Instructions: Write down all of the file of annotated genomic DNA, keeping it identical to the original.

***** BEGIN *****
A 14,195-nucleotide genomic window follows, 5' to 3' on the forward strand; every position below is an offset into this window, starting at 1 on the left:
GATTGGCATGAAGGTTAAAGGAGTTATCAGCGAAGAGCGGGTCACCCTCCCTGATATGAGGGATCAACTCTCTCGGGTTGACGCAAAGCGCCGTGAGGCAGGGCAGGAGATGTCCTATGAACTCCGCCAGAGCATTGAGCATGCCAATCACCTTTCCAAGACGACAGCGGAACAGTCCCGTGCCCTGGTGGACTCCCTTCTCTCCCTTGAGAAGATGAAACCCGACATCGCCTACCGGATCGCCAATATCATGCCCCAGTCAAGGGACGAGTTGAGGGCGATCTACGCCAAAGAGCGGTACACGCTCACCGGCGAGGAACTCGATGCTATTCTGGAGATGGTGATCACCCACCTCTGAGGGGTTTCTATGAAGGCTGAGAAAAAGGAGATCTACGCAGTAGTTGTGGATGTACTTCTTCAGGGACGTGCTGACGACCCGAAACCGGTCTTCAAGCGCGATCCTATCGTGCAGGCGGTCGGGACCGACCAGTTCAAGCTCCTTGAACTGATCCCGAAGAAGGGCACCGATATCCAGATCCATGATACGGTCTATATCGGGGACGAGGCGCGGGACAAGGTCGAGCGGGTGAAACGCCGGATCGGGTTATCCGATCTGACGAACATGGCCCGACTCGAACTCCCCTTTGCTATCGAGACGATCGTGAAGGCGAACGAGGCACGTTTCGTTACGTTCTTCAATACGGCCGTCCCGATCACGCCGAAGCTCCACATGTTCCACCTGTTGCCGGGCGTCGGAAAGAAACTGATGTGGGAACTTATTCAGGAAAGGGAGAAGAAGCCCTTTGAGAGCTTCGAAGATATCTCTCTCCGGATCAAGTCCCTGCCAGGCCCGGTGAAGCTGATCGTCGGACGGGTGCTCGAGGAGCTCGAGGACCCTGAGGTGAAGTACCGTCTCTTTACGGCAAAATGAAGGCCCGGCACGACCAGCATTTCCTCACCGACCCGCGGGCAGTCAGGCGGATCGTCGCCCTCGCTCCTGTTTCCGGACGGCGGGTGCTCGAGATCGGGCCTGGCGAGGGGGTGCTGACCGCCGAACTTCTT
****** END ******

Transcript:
A 14,195-nucleotide genomic window follows, 5' to 3' on the forward strand; every position below is an offset into this window, starting at 1 on the left:
GATTGGCATGAAGGTTAAAGGAGTTATCAGCGAAGAGCGGGTCACCCTCCCTGATATGAGGGATCAACTCTCTCGGGTTGACGCAAAGCGCCGTGAGGCAGGGCAGGAGATGTCCTATGAACTCCGCCAGAGCATTGAGCATGCCAATCACCTTTCCAAGACGACAGCGGAACAGTCCCGTGCCCTGGTGGACTCCCTTCTCTCCCTTGAGAAGATGAAACCCGACATCGCCTACCGGATCGCCAATATCATGCCCCAGTCAAGGGACGAGTTGAGGGCGATCTACGCCAAAGAGCGGTACACGCTCACCGGCGAGGAACTCGATGCTATTCTGGAGATGGTGATCACCCACCTCTGAGGGGTTTCTATGAAGGCTGAGAAAAAGGAGATCTACGCAGTAGTTGTGGATGTACTTCTTCAGGGACGTGCTGACGACCCGAAACCGGTCTTCAAGCGCGATCCTATCGTGCAGGCGGTCGGGACCGACCAGTTCAAGCTCCTTGAACTGATCCCGAAGAAGGGCACCGATATCCAGATCCATGATACGGTCTATATCGGGGACGAGGCGCGGGACAAGGTCGAGCGGGTGAAACGCCGGATCGGGTTATCCGATCTGACGAACATGGCCCGACTCGAACTCCCCTTTGCTATCGAGACGATCGTGAAGGCGAACGAGGCACGTTTCGTTACGTTCTTCAATACGGCCGTCCCGATCACGCCGAAGCTCCACATGTTCCACCTGTTGCCGGGCGTCGGAAAGAAACTGATGTGGGAACTTATTCAGGAAAGGGAGAAGAAGCCCTTTGAGAGCTTCGAAGATATCTCTCTCCGGATCAAGTCCCTGCCAGGCCCGGTGAAGCTGATCGTCGGACGGGTGCTCGAGGAGCTCGAGGACCCTGAGGTGAAGTACCGTCTCTTTACGGCAAAATGAAGGCCCGGCACGACCAGCATTTCCTCACCGACCCGCGGGCAGTCAGGCGGATCGTCGCCCTCGCTCCTGTTTCCGGACGGCGGGTGCTCGAGATCGGGCCTGGCGAGGGGGTGCTGACCGCCGAACTTCTT